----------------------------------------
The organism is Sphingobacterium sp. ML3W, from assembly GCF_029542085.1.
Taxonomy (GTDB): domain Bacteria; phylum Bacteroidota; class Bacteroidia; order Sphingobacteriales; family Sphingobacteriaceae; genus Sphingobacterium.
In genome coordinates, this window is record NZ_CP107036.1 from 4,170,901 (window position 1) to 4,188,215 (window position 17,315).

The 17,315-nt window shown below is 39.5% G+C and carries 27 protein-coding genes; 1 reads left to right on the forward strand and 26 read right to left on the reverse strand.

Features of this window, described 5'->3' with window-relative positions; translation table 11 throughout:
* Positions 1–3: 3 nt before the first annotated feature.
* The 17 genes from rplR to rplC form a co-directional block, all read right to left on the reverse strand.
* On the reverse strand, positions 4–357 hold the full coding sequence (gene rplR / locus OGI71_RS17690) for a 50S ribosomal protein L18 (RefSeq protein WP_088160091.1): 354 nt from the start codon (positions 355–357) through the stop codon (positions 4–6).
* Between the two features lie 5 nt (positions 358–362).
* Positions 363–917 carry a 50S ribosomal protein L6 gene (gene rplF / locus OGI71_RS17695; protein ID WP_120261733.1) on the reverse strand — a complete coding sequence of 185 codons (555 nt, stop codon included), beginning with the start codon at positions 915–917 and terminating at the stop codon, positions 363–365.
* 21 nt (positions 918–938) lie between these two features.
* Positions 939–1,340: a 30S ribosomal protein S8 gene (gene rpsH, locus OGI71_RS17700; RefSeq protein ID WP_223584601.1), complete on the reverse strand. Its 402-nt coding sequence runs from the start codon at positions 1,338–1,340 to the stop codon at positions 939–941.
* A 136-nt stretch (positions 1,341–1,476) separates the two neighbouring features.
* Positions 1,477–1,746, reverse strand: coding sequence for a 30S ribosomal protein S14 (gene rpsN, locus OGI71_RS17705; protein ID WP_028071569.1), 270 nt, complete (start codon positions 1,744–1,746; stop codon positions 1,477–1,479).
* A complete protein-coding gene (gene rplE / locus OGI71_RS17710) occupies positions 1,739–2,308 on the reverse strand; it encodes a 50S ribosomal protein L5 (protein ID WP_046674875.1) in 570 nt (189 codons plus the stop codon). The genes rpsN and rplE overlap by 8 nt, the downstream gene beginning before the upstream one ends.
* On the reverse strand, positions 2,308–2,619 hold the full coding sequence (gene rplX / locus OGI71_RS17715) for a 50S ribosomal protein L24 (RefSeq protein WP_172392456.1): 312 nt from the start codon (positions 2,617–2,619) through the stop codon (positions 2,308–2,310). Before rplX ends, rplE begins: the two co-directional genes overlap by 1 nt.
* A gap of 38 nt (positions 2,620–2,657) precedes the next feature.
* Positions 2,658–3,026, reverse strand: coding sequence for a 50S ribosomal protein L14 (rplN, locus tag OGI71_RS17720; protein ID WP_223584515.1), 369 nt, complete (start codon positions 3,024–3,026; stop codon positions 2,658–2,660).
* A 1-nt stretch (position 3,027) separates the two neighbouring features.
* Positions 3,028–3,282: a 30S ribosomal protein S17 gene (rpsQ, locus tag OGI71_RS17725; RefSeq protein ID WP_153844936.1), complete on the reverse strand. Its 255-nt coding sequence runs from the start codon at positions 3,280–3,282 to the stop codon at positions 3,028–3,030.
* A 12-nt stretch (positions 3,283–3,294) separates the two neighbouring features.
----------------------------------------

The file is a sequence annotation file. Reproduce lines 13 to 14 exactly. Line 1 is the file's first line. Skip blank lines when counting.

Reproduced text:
* A 136-nt stretch (positions 1,341–1,476) separates the two neighbouring features.
* Positions 1,477–1,746, reverse strand: coding sequence for a 30S ribosomal protein S14 (gene rpsN, locus OGI71_RS17705; protein ID WP_028071569.1), 270 nt, complete (start codon positions 1,744–1,746; stop codon positions 1,477–1,479).